To add some fun to the beginning of the lesson and review yesterday's vocabulary terms, sharing and grouping, try showing this cute and fast clip.
Following the video, or pausing it at the different division stories, discuss why each is a sharing or grouping example.
Yesterday, the students worked in partnerships to define word problems as either "sharing" or "grouping". For homework, I asked them to write a sharing and a grouping story for the digits 3, 5, and 15.
Today I am going to ask them to create a Show Me video explaining each of their stories. Show Me is a wonderful (free) application on the iPad or iPod. It allows students to take a picture of anything and then voice and draw over the photo in order to instruct/explain.
To begin, however, I create a video of my own to show and then we will create one together as a model. Below is the Show Me I did as an example.
After viewing my model, we discuss all of the steps I had to go through to create the video. We came up with:
As the active engagement, the students will create their own Show Me videos for at least one of their stories. If they can do both in the time permitted that is great, but the idea here is for them to share their understanding and TEACH us how to solve a sharing or grouping division problem.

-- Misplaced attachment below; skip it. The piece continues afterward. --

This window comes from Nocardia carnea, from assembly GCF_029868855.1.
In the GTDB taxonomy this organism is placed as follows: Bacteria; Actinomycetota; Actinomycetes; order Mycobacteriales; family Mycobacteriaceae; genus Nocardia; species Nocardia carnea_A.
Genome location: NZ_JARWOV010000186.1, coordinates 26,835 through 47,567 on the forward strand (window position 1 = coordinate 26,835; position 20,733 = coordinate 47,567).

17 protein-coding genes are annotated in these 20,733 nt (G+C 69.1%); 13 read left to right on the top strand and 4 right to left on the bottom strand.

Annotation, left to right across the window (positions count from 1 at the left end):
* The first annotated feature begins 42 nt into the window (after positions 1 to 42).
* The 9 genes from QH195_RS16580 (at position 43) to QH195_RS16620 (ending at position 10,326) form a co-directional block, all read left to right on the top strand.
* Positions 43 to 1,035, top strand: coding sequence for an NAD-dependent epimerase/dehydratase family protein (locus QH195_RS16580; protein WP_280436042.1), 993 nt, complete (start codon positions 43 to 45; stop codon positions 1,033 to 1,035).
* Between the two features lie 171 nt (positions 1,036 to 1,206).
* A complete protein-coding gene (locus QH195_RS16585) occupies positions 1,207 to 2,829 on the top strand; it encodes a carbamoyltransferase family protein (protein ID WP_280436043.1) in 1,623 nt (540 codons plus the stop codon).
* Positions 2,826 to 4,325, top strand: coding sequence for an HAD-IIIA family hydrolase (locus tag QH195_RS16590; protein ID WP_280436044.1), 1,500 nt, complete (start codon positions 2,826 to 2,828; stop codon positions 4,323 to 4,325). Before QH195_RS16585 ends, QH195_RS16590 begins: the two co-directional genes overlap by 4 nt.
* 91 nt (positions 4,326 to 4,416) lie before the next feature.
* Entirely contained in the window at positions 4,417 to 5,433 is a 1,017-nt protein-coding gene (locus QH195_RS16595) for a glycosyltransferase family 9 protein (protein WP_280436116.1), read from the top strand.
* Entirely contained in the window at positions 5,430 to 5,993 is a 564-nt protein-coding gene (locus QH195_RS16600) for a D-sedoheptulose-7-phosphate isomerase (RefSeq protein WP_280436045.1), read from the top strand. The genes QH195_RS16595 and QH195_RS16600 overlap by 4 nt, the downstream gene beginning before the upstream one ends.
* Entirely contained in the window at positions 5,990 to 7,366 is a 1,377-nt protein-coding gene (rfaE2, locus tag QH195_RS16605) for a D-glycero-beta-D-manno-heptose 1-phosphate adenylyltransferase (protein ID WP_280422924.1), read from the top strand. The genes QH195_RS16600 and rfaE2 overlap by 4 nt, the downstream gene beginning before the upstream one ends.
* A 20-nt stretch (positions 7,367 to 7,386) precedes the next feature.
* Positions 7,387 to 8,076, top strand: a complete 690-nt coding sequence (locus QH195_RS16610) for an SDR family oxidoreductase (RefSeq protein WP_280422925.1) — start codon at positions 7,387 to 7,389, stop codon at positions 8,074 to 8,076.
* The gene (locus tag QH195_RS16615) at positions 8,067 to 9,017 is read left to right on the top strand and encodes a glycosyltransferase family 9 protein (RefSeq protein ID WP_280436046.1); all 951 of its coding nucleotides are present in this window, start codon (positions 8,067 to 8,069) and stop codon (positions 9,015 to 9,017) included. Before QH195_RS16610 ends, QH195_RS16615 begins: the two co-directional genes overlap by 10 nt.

Before the students begin the task of creating a video, I ask them to turn and tell their partner what they plan to do for their project. This way, they are organizing their thoughts and are having some accountable talk.
In this project I will hold back my level of help until a student has begun. The reason for this is that I want them to struggle a bit if they need to, in order to make their own sense. I do not want to rescue when they really are not falling. After about 3-5 minutes, I start my conferring in the room.
Due to the fact that this is a two day lesson, the closing is just a quick partner share of what the students have completed for the day and what they plan to do tomorrow.
I ask the students to share with their partner with the task of agreeing or disagreeing with the type of division problem they are displaying on their ShowMe.